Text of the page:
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The Collegian

The Student News Site of Tarrant County College

The Collegian

The Student News Site of Tarrant County College

The Collegian

Movie Review-The Chronicles of Narnia, the Lion, the Witch and the Wardrobe

Tilda Swinton plays the White Witch in The Chronicles of Narnia, the Lion, the Witch and the Wardrobe, based on the classic novel by C. S. Lewis. Four children find themselves ferreted away from London during World War II and escape into the magical world of Narnia.  Photo courtesy Google Images
Tilda Swinton plays the White Witch in The Chronicles of Narnia, the Lion, the Witch and the Wardrobe, based on the classic novel by C. S. Lewis. Four children find themselves ferreted away from London during World War II and escape into the magical world of Narnia. Photo courtesy Google Images

By Isaiah Smith /reporter

Tilda Swinton plays the White Witch in The Chronicles of Narnia, the Lion, the Witch and the Wardrobe, based on the classic novel by C. S. Lewis. Four children find themselves ferreted away from London during World War II and escape into the magical world of Narnia.  Photo courtesy Google Images
Tilda Swinton plays the White Witch in The Chronicles of Narnia, the Lion, the Witch and the Wardrobe, based on the classic novel by C. S. Lewis. Four children find themselves ferreted away from London during World War II and escape into the magical world of Narnia. Photo courtesy Google Images

If you like the Lord of the Rings series, then you will LOVE this movie.

The Chronicles of Narnia, the Lion, the Witch and the Wardrobe, a classic novel by C.S. Lewis, comes to life and smacks you in the face with so many special effects you’ll wonder if a Minotaur is about to jump out at you.

Adapted to screenplay by Ann Peacock and directed by Andrew Adamson, this film is one of the best novel-based movies I’ve ever seen, with most of the dialogue coming straight out of the novel.

This film stars Georgie Henley (Lucy Pevensie), Skandar Keynes (Edmund Pevensie), William Moseley (Peter Pevensie) and Anna Popplewell (Susan Pevensie) as four children ripped from home by World War II eventually find themselves in the magical world of Narnia.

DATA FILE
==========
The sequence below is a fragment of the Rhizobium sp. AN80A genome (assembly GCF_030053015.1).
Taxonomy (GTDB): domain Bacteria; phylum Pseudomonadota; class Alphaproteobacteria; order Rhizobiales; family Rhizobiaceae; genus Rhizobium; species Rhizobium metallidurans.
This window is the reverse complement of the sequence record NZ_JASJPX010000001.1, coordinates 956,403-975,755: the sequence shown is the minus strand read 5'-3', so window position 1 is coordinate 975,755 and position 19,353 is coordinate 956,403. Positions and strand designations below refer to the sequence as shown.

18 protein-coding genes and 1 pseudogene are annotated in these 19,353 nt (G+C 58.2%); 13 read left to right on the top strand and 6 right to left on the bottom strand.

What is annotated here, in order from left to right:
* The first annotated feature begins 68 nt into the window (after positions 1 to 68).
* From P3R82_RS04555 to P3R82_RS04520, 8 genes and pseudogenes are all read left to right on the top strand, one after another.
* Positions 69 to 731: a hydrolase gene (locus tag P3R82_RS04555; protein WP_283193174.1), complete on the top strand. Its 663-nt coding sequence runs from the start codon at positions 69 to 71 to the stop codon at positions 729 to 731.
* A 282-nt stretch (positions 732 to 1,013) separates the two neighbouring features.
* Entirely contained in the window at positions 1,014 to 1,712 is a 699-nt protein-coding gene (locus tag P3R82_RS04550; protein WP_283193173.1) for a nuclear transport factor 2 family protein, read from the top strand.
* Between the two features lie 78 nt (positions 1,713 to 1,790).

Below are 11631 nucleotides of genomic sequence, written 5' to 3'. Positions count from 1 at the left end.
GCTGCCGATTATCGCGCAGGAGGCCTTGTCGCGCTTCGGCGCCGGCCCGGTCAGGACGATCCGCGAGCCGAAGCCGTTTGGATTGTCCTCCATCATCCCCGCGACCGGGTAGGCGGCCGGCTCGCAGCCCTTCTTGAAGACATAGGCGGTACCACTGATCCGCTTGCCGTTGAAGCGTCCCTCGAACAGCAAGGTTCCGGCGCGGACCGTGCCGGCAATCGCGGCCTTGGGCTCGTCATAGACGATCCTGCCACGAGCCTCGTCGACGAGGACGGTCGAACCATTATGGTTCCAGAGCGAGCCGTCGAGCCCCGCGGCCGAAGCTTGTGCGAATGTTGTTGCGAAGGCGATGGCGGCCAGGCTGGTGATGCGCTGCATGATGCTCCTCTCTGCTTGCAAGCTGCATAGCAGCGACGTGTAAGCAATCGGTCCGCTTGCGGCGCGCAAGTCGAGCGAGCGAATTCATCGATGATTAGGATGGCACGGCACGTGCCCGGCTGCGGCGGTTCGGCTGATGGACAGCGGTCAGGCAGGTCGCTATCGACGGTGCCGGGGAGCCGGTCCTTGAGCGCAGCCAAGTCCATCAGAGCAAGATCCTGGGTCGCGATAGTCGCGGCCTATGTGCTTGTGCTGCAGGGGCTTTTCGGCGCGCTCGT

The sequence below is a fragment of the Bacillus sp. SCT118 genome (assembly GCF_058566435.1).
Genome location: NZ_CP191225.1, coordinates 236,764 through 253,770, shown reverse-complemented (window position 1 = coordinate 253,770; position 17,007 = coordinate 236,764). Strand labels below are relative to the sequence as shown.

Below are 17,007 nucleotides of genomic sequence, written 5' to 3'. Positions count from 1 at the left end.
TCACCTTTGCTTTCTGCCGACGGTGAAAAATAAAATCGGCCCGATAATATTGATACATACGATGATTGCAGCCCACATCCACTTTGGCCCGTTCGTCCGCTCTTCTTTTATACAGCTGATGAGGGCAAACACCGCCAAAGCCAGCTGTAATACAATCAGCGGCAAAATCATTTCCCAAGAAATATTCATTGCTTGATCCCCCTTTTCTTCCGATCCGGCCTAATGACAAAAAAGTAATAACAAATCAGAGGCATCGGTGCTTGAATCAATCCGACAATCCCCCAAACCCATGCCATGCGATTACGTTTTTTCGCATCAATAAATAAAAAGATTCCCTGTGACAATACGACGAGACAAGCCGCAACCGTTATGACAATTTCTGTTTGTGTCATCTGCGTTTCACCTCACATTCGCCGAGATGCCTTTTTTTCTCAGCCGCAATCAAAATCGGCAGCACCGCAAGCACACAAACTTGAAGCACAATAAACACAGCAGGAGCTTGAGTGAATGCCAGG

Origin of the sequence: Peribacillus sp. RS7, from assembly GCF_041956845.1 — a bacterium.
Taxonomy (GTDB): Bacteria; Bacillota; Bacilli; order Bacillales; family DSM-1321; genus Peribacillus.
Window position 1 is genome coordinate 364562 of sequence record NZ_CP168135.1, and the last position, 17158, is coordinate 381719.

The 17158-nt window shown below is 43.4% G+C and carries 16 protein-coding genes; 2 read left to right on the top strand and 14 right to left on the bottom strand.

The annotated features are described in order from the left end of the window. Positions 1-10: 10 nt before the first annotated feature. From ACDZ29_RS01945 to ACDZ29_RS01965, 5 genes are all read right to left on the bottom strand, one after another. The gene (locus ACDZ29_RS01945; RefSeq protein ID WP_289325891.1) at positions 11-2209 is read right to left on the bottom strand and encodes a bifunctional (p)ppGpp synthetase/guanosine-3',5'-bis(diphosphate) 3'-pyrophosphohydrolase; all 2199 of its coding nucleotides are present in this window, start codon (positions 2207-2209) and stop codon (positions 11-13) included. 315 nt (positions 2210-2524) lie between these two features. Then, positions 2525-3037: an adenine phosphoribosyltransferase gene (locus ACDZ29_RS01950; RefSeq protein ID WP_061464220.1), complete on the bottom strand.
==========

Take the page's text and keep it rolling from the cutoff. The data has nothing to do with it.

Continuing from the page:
The scenery in Narnia is simply breathtaking; this movie is so visually stunning you get sucked right into the screen while watching.

The White Witch, played by Tilda Swinton, is both beautiful and chillingly evil … exactly how I imagined her when I read the book.

Swinton gives the best acting performance of the film and steals the show. If it were up to me, she would already have an Oscar.

The film has a great flow and even better music to go along with it. Singer/songwriter Alanis Morissette’s “Wunderkind,” played through the credits, echoes the film’s overall feeling.

This movie has plenty of mass appeal. It’s safe enough to take children, but not so safe adults get bored and feel they’re at a kid’s movie.

This film has plenty of depth because it sticks to the original novel so well; it’s actually a parable that tells the story of Christianity in a new way with the White Witch representing Satan and Aslan (voiced by Liam Neeson) representing God.

I would recommend this movie to anyone. You can take a date, your kids, even your grandma and odds are good they will all like it.

Plenty of plot for the girls and plenty of fights for the guys means it even appeals to both genders. It’s no wonder this film was No. 1 for almost a month after it’s Dec. 9 release.

I definitely predict some Oscars for this film if not for best film then at least for cinematography or the score.

This is a total triumph of computer animation, and the Minotaur/centaur fight scene is worth the ticket price by itself.

Overall, I’d give this movie five stars because of its flawless acting and seamless transfer from novel to movie.

This film will probably be a classic, so go see it now and be a part of history.

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